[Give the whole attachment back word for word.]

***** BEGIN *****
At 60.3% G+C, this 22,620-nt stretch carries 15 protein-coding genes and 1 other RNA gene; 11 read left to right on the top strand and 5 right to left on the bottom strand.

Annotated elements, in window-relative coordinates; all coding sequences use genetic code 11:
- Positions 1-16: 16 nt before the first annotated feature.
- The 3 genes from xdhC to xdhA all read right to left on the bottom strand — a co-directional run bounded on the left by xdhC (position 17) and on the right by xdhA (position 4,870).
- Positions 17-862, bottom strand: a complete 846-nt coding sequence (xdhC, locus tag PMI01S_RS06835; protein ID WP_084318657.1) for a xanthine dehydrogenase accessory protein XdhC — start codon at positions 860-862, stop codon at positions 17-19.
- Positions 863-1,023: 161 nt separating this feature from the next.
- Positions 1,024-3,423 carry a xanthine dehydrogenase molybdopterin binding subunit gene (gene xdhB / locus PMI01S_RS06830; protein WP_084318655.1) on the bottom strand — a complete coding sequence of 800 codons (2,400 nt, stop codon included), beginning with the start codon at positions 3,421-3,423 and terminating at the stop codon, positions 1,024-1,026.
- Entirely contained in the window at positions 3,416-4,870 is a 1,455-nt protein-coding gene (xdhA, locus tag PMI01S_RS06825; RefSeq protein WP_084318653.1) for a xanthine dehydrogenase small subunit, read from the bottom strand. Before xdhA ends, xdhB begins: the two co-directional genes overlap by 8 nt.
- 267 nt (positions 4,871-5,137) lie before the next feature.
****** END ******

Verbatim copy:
At 60.3% G+C, this 22,620-nt stretch carries 15 protein-coding genes and 1 other RNA gene; 11 read left to right on the top strand and 5 right to left on the bottom strand.

Annotated elements, in window-relative coordinates; all coding sequences use genetic code 11:
- Positions 1-16: 16 nt before the first annotated feature.
- The 3 genes from xdhC to xdhA all read right to left on the bottom strand — a co-directional run bounded on the left by xdhC (position 17) and on the right by xdhA (position 4,870).
- Positions 17-862, bottom strand: a complete 846-nt coding sequence (xdhC, locus tag PMI01S_RS06835; protein ID WP_084318657.1) for a xanthine dehydrogenase accessory protein XdhC — start codon at positions 860-862, stop codon at positions 17-19.
- Positions 863-1,023: 161 nt separating this feature from the next.
- Positions 1,024-3,423 carry a xanthine dehydrogenase molybdopterin binding subunit gene (gene xdhB / locus PMI01S_RS06830; protein WP_084318655.1) on the bottom strand — a complete coding sequence of 800 codons (2,400 nt, stop codon included), beginning with the start codon at positions 3,421-3,423 and terminating at the stop codon, positions 1,024-1,026.
- Entirely contained in the window at positions 3,416-4,870 is a 1,455-nt protein-coding gene (xdhA, locus tag PMI01S_RS06825; RefSeq protein WP_084318653.1) for a xanthine dehydrogenase small subunit, read from the bottom strand. Before xdhA ends, xdhB begins: the two co-directional genes overlap by 8 nt.
- 267 nt (positions 4,871-5,137) lie before the next feature.